John McLaughlin and 4th Dimension – Iconic fusion guitarist McLaughlin helped to define a movement with his revolutionary work with Miles Davis, Tony Williams Lifetime, the Mahavishnu Orchestra, Shakti, and his ongoing solo explorations. McLaughlin’s staggering technique is matched by a tireless urge to experiment and refine, expressing himself via complex metrical structures, rich harmonic backdrops, and a willingness to follow his muse to any lengths.
The Lenny White Group (featuring Jimmy Herring) – Master drummer Lenny White emerged in an era when the lines between jazz and rock were not yet clearly drawn, inspiring him to further blur those distinction in a career that included an era-defining stint in Chick Corea’s Return to Forever, sessions with Miles Davis (including Bitches Brew), Gil Evans, Joe Henderson, and many more. His own group, which includes guitarist Jimmy Herring (see below), brings rock muscle to the sensitivity and open-ended improvisational thrust of the best jazz.
Human Element – Featuring keyboardist Scott Kinsey, bassist Matt Garrison, percussionist Arto Tunçboyaciyan, and drummer Gary Novak (who wont be available to play) Human Element introduce international rhythmic and harmonic concepts into their fluid, jazz/rock framework. Each member is an accomplished musician and composer in his own right, resulting in a vibrant and ever-changing sound that is at once familiar and refreshingly original. For the Festival they will be joined by Ranjit Barot, India’s best kept secret on drums.
Wayne Krantz – Fearless and ever-resourceful, guitarist Wayne Krantz thrives in high-wire improvisational scenarios ranging from complex chordal structures (he toured and recorded with Steely Dan, for instance) to pure, unbridled freedom. Krantz is that rare musician, capable of performing composed music with seemingly spontaneously abandon, or conversely lending his improvisations the logic and grace of fine composition.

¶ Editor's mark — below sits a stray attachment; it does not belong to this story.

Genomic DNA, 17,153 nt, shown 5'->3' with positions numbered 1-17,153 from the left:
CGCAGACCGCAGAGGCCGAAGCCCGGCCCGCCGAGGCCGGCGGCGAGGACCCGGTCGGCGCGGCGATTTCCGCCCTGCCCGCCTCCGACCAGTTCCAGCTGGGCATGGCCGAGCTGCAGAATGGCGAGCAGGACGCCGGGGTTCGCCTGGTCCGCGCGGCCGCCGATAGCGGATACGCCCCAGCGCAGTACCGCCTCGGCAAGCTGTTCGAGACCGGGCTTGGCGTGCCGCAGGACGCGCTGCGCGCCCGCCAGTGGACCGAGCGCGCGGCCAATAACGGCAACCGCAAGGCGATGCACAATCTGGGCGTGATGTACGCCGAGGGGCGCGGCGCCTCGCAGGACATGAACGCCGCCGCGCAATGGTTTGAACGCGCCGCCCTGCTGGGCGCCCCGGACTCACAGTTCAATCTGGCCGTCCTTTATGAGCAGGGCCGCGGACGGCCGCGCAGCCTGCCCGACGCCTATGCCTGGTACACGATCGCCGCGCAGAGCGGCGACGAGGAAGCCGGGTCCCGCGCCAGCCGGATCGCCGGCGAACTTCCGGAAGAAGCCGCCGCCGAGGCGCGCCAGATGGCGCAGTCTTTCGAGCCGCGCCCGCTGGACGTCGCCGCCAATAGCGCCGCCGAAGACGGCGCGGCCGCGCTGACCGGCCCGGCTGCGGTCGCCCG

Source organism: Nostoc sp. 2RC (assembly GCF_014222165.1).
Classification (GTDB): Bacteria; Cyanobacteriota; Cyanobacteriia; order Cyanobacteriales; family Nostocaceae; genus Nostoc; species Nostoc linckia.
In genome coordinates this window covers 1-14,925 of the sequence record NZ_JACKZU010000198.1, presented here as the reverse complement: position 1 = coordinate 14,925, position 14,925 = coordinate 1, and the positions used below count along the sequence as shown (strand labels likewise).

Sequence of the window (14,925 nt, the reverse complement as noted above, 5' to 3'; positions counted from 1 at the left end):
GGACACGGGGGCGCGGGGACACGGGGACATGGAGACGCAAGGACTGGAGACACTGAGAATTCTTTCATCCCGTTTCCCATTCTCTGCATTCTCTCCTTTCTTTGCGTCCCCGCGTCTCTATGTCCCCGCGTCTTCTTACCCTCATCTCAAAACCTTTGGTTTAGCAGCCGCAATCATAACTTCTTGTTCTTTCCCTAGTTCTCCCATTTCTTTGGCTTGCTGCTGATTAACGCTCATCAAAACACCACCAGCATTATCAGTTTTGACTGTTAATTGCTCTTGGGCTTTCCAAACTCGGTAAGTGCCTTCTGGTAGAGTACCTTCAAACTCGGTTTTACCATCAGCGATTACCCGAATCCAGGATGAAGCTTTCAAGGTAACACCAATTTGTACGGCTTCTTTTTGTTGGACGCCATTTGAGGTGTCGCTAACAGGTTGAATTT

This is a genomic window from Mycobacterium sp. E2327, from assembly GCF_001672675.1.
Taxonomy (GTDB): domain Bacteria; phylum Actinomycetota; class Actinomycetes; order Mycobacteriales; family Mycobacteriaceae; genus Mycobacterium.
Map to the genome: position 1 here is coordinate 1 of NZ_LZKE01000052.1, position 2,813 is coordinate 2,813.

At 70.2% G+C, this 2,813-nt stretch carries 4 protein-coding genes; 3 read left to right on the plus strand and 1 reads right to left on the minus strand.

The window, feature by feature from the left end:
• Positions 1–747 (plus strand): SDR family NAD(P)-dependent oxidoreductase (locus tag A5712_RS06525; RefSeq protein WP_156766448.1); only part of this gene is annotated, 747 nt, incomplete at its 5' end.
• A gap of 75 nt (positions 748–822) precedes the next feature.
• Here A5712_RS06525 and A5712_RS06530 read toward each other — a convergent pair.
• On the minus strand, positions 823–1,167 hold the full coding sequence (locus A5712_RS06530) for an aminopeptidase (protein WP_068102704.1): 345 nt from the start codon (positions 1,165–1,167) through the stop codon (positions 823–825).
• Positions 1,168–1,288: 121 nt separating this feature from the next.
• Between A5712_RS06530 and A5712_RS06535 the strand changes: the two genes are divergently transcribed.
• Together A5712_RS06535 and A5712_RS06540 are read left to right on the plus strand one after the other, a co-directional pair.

Jimmy Herring – Performing both with Lenny White and with his own ensemble, Jimmy Herring has won vast acclaim for his incisive, probing guitar work with outfits as varied as the Allman Brothers, the Aquarium Rescue Unit, the Dead, Phil Lesh and Friends, Widespread Panic, and Project Z. His debut solo album on Abstract Logix, Lifeboat, featured him in a range of situations and provided startling testament to his versatility and self-effacing brilliance.
Alex Machacek – A rising star of improvised music, guitarist and composer Alex Machacek has quickly won the endorsement and support of such stalwarts as Terry Bozzio and Jeff Sipe. With the support of Abstract Logix, Machacek has gradually progressed from a well-kept secret – a musician’s musician – to drawing audiences from across a wide spectrum of genres to his rich, unpredictable music. His most recent release, 24 Tales, is a brilliant, intricately-composed suite built around an improvised drum solo by Marco Minneman.